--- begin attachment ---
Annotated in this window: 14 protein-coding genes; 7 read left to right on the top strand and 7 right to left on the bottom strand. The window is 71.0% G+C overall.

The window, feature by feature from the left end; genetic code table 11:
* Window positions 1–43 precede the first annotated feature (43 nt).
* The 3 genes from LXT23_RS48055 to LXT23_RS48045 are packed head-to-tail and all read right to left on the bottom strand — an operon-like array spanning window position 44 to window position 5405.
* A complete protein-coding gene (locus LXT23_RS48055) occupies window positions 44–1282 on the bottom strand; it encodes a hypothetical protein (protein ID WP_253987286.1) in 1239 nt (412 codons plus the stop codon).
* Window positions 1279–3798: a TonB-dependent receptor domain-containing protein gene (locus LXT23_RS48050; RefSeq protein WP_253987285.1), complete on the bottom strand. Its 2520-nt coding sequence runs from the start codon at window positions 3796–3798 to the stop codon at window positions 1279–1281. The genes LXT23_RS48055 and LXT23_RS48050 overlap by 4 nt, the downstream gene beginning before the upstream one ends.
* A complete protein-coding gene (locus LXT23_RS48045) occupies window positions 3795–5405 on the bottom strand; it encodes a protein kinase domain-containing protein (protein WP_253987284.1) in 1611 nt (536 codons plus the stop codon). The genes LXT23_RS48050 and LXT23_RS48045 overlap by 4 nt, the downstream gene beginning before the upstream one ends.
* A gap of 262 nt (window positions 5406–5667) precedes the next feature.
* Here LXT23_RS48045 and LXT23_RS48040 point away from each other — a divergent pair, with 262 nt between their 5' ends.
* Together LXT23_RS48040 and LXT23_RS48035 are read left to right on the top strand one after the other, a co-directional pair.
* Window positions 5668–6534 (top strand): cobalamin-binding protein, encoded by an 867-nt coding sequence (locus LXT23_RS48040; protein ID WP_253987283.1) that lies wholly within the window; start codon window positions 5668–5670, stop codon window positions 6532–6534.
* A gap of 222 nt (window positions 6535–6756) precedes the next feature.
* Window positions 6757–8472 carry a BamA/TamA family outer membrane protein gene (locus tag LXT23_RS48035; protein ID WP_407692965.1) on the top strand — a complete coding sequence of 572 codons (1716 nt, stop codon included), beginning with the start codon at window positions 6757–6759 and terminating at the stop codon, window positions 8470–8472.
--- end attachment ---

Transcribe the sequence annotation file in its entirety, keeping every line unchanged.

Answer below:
Annotated in this window: 14 protein-coding genes; 7 read left to right on the top strand and 7 right to left on the bottom strand. The window is 71.0% G+C overall.

The window, feature by feature from the left end; genetic code table 11:
* Window positions 1–43 precede the first annotated feature (43 nt).
* The 3 genes from LXT23_RS48055 to LXT23_RS48045 are packed head-to-tail and all read right to left on the bottom strand — an operon-like array spanning window position 44 to window position 5405.
* A complete protein-coding gene (locus LXT23_RS48055) occupies window positions 44–1282 on the bottom strand; it encodes a hypothetical protein (protein ID WP_253987286.1) in 1239 nt (412 codons plus the stop codon).
* Window positions 1279–3798: a TonB-dependent receptor domain-containing protein gene (locus LXT23_RS48050; RefSeq protein WP_253987285.1), complete on the bottom strand. Its 2520-nt coding sequence runs from the start codon at window positions 3796–3798 to the stop codon at window positions 1279–1281. The genes LXT23_RS48055 and LXT23_RS48050 overlap by 4 nt, the downstream gene beginning before the upstream one ends.
* A complete protein-coding gene (locus LXT23_RS48045) occupies window positions 3795–5405 on the bottom strand; it encodes a protein kinase domain-containing protein (protein WP_253987284.1) in 1611 nt (536 codons plus the stop codon). The genes LXT23_RS48050 and LXT23_RS48045 overlap by 4 nt, the downstream gene beginning before the upstream one ends.
* A gap of 262 nt (window positions 5406–5667) precedes the next feature.
* Here LXT23_RS48045 and LXT23_RS48040 point away from each other — a divergent pair, with 262 nt between their 5' ends.
* Together LXT23_RS48040 and LXT23_RS48035 are read left to right on the top strand one after the other, a co-directional pair.
* Window positions 5668–6534 (top strand): cobalamin-binding protein, encoded by an 867-nt coding sequence (locus LXT23_RS48040; protein ID WP_253987283.1) that lies wholly within the window; start codon window positions 5668–5670, stop codon window positions 6532–6534.
* A gap of 222 nt (window positions 6535–6756) precedes the next feature.
* Window positions 6757–8472 carry a BamA/TamA family outer membrane protein gene (locus tag LXT23_RS48035; protein ID WP_407692965.1) on the top strand — a complete coding sequence of 572 codons (1716 nt, stop codon included), beginning with the start codon at window positions 6757–6759 and terminating at the stop codon, window positions 8470–8472.